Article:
Run 'aws ec2 stop-instances' using Dynamic Credentials

The aws ec2 stop-instances command is part of the AWS Command Line Interface (CLI) and is utilized for stopping Amazon Elastic Compute Cloud (Amazon EC2) instances that are currently running. Amazon EC2 provides scalable computing capacity in the AWS cloud, enabling users to launch and manage virtual servers as per their requirements.

Using the aws ec2 stop-instances command is key in managing EC2 instances, providing an easy way to bring an instance into an inactive state. This command is executed in the terminal using the AWS CLI and necessitates proper management of AWS credentials for security. Typically, there are two kinds of credentials used: temporary credentials, offering heightened security but requiring manual updates, and long-term credentials, which are more convenient but pose greater security risks.

With Pulumi ESC (Environments, Secrets, and Configurations), handling these credentials becomes simpler and more secure. Pulumi ESC facilitates managing dynamic credentials from AWS using OIDC, ensuring all your AWS CLI commands, including aws ec2 stop-instances, are executed seamlessly. This approach eliminates concerns over invalid credentials and reduces the risks associated with manual credential management.

Using Pulumi ESC for dynamic credentials with AWS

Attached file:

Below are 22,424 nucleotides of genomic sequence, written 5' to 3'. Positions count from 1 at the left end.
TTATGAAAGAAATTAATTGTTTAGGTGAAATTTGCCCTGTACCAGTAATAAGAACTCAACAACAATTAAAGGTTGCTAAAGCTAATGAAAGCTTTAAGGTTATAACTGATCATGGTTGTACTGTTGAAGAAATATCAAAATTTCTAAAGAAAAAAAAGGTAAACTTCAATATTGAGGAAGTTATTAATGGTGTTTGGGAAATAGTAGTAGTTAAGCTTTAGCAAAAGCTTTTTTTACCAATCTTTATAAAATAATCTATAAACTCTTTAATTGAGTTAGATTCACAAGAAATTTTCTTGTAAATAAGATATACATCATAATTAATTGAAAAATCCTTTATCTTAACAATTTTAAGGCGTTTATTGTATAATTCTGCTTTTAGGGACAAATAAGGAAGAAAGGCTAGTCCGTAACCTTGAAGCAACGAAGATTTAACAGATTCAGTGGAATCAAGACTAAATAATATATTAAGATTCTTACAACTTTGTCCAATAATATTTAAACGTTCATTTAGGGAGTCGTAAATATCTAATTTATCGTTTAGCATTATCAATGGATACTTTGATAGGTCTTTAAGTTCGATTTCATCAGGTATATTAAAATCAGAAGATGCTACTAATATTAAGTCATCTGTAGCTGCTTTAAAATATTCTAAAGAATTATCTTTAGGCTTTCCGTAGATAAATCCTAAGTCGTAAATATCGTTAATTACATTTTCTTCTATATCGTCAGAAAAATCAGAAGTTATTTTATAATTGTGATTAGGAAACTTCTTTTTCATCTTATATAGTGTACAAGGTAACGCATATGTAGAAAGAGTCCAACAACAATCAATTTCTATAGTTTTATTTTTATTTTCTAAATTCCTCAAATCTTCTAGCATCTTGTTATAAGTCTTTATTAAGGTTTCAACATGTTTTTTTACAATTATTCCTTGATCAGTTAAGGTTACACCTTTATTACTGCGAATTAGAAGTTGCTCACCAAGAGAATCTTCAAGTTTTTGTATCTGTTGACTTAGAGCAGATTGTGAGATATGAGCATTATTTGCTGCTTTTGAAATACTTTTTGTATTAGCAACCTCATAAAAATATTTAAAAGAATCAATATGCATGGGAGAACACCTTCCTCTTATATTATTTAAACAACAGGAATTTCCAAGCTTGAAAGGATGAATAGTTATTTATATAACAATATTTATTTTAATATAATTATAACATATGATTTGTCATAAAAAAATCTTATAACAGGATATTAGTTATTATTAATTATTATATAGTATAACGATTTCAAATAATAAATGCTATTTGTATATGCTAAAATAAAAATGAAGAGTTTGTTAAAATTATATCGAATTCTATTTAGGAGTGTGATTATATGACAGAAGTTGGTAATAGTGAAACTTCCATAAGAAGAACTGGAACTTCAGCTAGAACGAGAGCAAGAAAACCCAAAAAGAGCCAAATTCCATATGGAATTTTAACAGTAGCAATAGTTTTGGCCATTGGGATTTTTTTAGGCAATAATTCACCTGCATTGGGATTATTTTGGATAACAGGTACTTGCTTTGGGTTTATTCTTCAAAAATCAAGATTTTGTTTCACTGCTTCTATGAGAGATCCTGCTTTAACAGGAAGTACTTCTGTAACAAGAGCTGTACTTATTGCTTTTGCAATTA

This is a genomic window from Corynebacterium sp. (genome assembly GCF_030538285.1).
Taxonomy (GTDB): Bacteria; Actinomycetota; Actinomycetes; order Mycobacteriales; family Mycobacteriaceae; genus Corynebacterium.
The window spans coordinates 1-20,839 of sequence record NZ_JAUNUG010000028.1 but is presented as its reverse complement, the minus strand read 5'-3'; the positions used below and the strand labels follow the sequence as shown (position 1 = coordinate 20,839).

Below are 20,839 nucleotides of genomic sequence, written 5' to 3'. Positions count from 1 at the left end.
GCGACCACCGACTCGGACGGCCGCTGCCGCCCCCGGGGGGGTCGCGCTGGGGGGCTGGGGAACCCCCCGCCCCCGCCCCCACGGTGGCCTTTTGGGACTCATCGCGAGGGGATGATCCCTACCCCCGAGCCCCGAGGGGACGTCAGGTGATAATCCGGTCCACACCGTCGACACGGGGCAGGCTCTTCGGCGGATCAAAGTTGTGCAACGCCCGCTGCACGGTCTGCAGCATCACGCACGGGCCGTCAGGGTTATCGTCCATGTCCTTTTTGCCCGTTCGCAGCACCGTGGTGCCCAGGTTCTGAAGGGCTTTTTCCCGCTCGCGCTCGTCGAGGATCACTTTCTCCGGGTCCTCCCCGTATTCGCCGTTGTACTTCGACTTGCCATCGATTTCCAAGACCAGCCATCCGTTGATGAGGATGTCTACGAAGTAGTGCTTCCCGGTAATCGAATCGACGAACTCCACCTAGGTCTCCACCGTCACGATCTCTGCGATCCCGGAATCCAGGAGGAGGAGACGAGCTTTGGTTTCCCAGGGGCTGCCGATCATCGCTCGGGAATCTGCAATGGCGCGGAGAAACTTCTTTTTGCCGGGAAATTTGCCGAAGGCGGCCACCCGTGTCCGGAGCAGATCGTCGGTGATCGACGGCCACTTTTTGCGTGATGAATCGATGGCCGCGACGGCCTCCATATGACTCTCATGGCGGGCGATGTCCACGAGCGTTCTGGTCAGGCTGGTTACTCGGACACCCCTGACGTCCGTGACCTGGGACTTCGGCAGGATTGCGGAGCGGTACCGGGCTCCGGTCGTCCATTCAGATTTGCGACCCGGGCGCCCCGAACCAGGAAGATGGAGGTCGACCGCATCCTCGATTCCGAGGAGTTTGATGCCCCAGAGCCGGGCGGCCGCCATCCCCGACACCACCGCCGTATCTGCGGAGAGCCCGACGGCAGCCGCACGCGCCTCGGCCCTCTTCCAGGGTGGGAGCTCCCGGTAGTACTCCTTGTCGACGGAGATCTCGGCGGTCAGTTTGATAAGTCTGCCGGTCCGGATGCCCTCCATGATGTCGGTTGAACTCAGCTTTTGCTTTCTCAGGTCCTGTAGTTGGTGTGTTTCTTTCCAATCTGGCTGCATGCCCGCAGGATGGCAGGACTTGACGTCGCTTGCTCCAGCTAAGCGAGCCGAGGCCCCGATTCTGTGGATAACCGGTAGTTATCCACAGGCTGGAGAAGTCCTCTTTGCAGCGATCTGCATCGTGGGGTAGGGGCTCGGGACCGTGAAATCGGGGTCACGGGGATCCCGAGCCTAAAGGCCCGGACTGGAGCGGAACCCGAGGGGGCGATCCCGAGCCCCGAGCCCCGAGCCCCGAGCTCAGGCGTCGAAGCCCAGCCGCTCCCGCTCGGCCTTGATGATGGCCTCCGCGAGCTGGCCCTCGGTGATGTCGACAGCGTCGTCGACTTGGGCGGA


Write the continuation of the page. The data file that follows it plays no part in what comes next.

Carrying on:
Pulumi ESC is a service that helps to alleviate the burden of managing cloud configuration and secrets by providing a centralized way to handle these critical aspects of cloud development. The esc run command of this service in particular helps to resolve concerns around how to:

  • Securely share credentials with teammates in a consistent way.
  • Minimize the risks associated with locally configured, long-lived and highly privileged credentials.
  • Ensure teams can easily and safely run commands like aws ec2 stop-instances without requiring deep security expertise.

What is the esc run command?

The Pulumi documentation for the esc run command states the following:

This command opens the environment with the given name and runs the given command. If the opened environment contains a top-level ’environmentVariables’ object, each key-value pair in the object is made available to the command as an environment variable.

But what does this actually mean? If we use AWS as an example, it means that we can run commands like aws ec2 stop-instances without the need to configure AWS credentials locally each time. It’s a significant stride towards making your cloud interactions more efficient and less error-prone, and here’s a deeper dive into why:

  • Seamless Command Execution - The esc run command lets you execute AWS commands effortlessly, freeing you from the intricacies of managing AWS credentials on your local machine. Simply put, it significantly reduces the overhead of credential setup and maintenance.

  • Enhanced Security - One of the standout features of esc run is its commitment to security. By removing the local storage of credentials, it drastically reduces the risk of accidental exposure. Your credentials and secrets are securely managed within the Pulumi environment.

  • Streamlined Collaboration - Because credentials will be centralized, esc run facilitates smoother team collaboration by providing a consistent environment for all team members to run commands with. Everyone can access the same secure environment which reduces the complexities of coordinating credentials and configurations across teams.